Another major concern is how to connect the die pads to the package traces. The choice is driven by the bonding equipment available. Both wire or ribbon bonds can be used. To minimize the inductance, the loop height must be kept as low as possible. The more the wire looks like a continuation of the microstrip transmission line, the better. With ball bonding, the bond from the ball must first go up and thus creates too high a loop height. Wedge-to-wedge bonding is preferred because the wire can be kept very flat and parallel to the substrate. First, single wire bonds from the die pads to the traces were tried. The output pulse displayed ringing and did not achieve the 10 and 90 percent voltage requirements of a logical 1 and 0 for a 40 Gbps signal. Next, a 3 mil wide by 0.5 mil thick ribbon was tried. The ribbon is known to provide better performance because it allows the bond to look like a continuation of the microstrip transmission line. Figure 5 shows that the input and output waveforms are virtually the same. The only problem is that most companies do not have fully automatic ribbon bonders but do have fully automatic wire bonders. Therefore, to utilize wire bonders and achieve the required performance, two parallel wires can be bonded at each interconnect and thus reduce the total inductance. Figure 6 shows the response for this configuration. The output signals are detectable and this configuration will work for OC-768 data. The analysis reveals that the largest mismatches occur at the mechanical interconnects; therefore, repeatable chip placement and wire bonding are an absolute must to guarantee repeatable performance.
The package and die assembly issues are next to be resolved. The die must be positioned in the package cavity logically to address the location of the high speed pairs. With the use of as-fired ceramics in StratEdge packages, a 1.5 mil gap is typically the maximum distance between the device edge and the package cavity edge. But it is difficult to achieve a 1.5 mil gap on all four sides of the die. There needs to be room for assembly tools such as a collet or tweezers when mounting the die into the package. It is recommended that the die have no more than two sides with microwave or high speed digital lines to maintain minimum gaps. Figure 7 shows a leaded high speed digital package with two sets of differential pairs on each side. The top and bottom traces are for biasing and have a much larger gap between the die and the substrate to aid in handling during assembly. Another issue is the height of the device and thickness of the package substrate. The die thickness varies from 2 to 25 mils depending on the material used, while package substrates are typically from 10 to 15 mils thick. The final issue is the method of wire bonding. As discussed earlier, wedge-to-wedge bonding is preferred with two 1 mil wires or ribbon for the high speed and microwave connections.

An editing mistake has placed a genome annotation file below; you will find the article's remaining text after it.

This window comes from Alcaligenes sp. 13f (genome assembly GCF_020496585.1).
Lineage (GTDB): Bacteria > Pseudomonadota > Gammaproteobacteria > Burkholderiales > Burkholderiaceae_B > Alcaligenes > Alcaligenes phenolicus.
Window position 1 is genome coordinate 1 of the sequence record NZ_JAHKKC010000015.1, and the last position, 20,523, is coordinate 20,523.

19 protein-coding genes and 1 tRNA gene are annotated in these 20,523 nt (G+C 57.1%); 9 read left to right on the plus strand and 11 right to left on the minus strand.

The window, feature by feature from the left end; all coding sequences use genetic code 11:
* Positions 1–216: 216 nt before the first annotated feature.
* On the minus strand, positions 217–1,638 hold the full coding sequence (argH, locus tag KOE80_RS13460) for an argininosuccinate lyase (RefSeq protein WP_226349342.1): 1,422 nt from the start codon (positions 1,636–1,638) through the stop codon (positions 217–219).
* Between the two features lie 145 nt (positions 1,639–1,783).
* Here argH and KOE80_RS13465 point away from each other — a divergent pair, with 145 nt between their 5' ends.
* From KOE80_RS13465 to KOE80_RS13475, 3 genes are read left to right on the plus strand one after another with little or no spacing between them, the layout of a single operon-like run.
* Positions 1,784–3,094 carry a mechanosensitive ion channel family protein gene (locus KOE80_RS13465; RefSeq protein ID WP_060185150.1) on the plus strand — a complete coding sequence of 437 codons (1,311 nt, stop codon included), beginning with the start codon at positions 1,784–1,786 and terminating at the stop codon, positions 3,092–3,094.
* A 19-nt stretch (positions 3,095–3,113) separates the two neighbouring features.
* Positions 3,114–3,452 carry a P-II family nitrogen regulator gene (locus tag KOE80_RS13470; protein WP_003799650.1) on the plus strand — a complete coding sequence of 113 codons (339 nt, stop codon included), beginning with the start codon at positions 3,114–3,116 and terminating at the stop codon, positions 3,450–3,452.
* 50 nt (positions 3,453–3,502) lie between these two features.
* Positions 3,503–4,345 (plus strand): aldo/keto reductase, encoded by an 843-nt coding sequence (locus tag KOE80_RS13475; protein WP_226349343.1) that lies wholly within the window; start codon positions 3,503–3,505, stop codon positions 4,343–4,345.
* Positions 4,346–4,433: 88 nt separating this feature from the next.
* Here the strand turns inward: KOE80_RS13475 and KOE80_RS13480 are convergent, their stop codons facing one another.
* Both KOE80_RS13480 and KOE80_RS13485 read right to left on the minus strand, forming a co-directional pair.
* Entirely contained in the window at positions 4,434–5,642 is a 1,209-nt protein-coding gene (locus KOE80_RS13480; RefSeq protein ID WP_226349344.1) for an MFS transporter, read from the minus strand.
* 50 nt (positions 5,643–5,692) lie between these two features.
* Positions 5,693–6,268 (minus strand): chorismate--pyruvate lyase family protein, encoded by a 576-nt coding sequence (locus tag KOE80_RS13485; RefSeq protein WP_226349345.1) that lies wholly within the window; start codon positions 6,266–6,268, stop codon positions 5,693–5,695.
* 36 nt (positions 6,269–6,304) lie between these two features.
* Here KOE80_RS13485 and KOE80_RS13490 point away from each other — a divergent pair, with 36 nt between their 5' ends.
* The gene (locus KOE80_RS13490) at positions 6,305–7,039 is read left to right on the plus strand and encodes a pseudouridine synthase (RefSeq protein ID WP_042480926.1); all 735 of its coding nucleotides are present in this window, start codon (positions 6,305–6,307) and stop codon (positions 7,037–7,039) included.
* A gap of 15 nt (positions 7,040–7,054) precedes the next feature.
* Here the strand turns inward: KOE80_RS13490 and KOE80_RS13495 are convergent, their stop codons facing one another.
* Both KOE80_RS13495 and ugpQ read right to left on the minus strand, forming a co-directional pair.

In optoelectronics modules, most of the electrical functions are in separate housings (the laser in one housing with the detector circuitry in another, for example). Future integration will require more functions to be combined, and optics and electronics will begin to share packaging. The electrical interconnects can be made in a number of ways, including feed through in a metal box, leads through a glass sidewall, a ceramic package with metallized traces and a connector in a metal or glass wall box. The optical fibers can be brought in with a metal pipe or be brazed or glassed into the package. A number of high speed digital package solutions are illustrated in Figure 8 , including leaded, leadless, surface-mount and fiber optic tube.
Electronic packaging possesses numerous technical challenges that have plagued design and process engineers. For high speed digital packaging, the transmission lines have microwave requirements and the interconnects must be well maintained to guarantee electrical performance. The assembly methods must be understood and controlled to aid in the proper layout of the circuit. Fortunately, there are technology solutions available today to package both electrical and optical high speed components for volume production.
1. J. Carter and A. Lindner, "Microwave Circuits Require Special Packages," Electronic Packaging & Production , November 1996, pp. 43-48.
2. J. Carter and A. Lindner, "Packaging Requirements for GaAs MMICs," Compound Semiconductor , Vol. 6, No. 9, December 2000/January 2001, pp. 66-69.
3. L. Levine, "Wire Bonding Optoelectronics Packages," Chip Scale Review , Vol. 5, No. 8, November/December 2001, pp. 49-53.
4. A. Lindner, "Specialized Packaging Demands for Microwave, Millimeter-wave and High Speed Digital Circuits," Future Fabrication , Vol. 1, No. 2, 1997, pp. 369-371.
5. W. Oldfield, "Connector and Termination Construction Above 50 GHz," Applied Microwave & Wireless , Vol. 13, No. 4, April 2001, pp. 56-66.
Alan Lindner received his BSEE degree from Arizona State University and his MSEE degree from San Diego State University. He is a senior member of the IEEE Microwave Theory and Techniques Society and holds five patents in packaging. He is currently employed at StratEdge Corp. as the head of the design and test department developing microwave, millimeter-wave and high speed digital packaging. Previously, he worked at Teledyne Ryan Electronics as a design engineer and a manufacturing program manager of radar navigation systems.